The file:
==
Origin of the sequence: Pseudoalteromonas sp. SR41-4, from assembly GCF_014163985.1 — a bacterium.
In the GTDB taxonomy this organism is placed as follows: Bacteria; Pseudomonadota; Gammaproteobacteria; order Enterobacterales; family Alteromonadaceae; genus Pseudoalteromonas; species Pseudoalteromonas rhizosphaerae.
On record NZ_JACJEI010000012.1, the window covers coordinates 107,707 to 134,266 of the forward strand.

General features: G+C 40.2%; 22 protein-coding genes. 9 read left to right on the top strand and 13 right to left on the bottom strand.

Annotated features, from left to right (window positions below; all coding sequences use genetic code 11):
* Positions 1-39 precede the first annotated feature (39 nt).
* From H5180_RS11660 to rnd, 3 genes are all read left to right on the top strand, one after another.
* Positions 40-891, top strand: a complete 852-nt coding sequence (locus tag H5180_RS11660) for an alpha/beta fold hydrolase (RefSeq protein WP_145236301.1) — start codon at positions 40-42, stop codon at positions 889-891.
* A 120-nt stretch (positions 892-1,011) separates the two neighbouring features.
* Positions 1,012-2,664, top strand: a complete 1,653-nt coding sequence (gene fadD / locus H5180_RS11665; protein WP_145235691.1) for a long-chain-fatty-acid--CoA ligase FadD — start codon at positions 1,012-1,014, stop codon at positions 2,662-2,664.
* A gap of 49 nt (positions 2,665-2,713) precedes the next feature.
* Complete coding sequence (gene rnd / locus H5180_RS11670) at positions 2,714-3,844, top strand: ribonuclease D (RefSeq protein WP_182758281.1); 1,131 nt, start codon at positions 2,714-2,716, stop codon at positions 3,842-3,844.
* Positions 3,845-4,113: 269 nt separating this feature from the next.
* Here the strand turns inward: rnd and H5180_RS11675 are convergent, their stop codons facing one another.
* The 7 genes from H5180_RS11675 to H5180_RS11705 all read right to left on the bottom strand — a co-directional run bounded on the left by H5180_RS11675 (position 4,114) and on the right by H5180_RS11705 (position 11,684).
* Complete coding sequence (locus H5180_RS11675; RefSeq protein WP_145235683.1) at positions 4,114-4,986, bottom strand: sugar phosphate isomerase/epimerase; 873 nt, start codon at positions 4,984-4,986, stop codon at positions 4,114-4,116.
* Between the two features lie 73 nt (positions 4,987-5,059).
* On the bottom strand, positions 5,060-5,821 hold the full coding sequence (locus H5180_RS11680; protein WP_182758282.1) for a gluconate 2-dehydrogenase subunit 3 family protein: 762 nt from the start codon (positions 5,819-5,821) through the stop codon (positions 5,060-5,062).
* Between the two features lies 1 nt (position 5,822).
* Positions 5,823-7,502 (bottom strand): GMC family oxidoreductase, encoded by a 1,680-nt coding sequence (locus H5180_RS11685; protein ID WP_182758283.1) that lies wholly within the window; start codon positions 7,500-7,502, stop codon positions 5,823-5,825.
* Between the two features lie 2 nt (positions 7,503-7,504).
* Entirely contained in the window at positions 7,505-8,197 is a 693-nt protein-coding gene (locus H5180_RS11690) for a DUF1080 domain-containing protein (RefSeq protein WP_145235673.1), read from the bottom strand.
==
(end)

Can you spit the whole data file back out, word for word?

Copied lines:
Origin of the sequence: Pseudoalteromonas sp. SR41-4, from assembly GCF_014163985.1 — a bacterium.
In the GTDB taxonomy this organism is placed as follows: Bacteria; Pseudomonadota; Gammaproteobacteria; order Enterobacterales; family Alteromonadaceae; genus Pseudoalteromonas; species Pseudoalteromonas rhizosphaerae.
On record NZ_JACJEI010000012.1, the window covers coordinates 107,707 to 134,266 of the forward strand.

General features: G+C 40.2%; 22 protein-coding genes. 9 read left to right on the top strand and 13 right to left on the bottom strand.

Annotated features, from left to right (window positions below; all coding sequences use genetic code 11):
* Positions 1-39 precede the first annotated feature (39 nt).
* From H5180_RS11660 to rnd, 3 genes are all read left to right on the top strand, one after another.
* Positions 40-891, top strand: a complete 852-nt coding sequence (locus tag H5180_RS11660) for an alpha/beta fold hydrolase (RefSeq protein WP_145236301.1) — start codon at positions 40-42, stop codon at positions 889-891.
* A 120-nt stretch (positions 892-1,011) separates the two neighbouring features.
* Positions 1,012-2,664, top strand: a complete 1,653-nt coding sequence (gene fadD / locus H5180_RS11665; protein WP_145235691.1) for a long-chain-fatty-acid--CoA ligase FadD — start codon at positions 1,012-1,014, stop codon at positions 2,662-2,664.
* A gap of 49 nt (positions 2,665-2,713) precedes the next feature.
* Complete coding sequence (gene rnd / locus H5180_RS11670) at positions 2,714-3,844, top strand: ribonuclease D (RefSeq protein WP_182758281.1); 1,131 nt, start codon at positions 2,714-2,716, stop codon at positions 3,842-3,844.
* Positions 3,845-4,113: 269 nt separating this feature from the next.
* Here the strand turns inward: rnd and H5180_RS11675 are convergent, their stop codons facing one another.
* The 7 genes from H5180_RS11675 to H5180_RS11705 all read right to left on the bottom strand — a co-directional run bounded on the left by H5180_RS11675 (position 4,114) and on the right by H5180_RS11705 (position 11,684).
* Complete coding sequence (locus H5180_RS11675; RefSeq protein WP_145235683.1) at positions 4,114-4,986, bottom strand: sugar phosphate isomerase/epimerase; 873 nt, start codon at positions 4,984-4,986, stop codon at positions 4,114-4,116.
* Between the two features lie 73 nt (positions 4,987-5,059).
* On the bottom strand, positions 5,060-5,821 hold the full coding sequence (locus H5180_RS11680; protein WP_182758282.1) for a gluconate 2-dehydrogenase subunit 3 family protein: 762 nt from the start codon (positions 5,819-5,821) through the stop codon (positions 5,060-5,062).
* Between the two features lies 1 nt (position 5,822).
* Positions 5,823-7,502 (bottom strand): GMC family oxidoreductase, encoded by a 1,680-nt coding sequence (locus H5180_RS11685; protein ID WP_182758283.1) that lies wholly within the window; start codon positions 7,500-7,502, stop codon positions 5,823-5,825.
* Between the two features lie 2 nt (positions 7,503-7,504).
* Entirely contained in the window at positions 7,505-8,197 is a 693-nt protein-coding gene (locus H5180_RS11690) for a DUF1080 domain-containing protein (RefSeq protein WP_145235673.1), read from the bottom strand.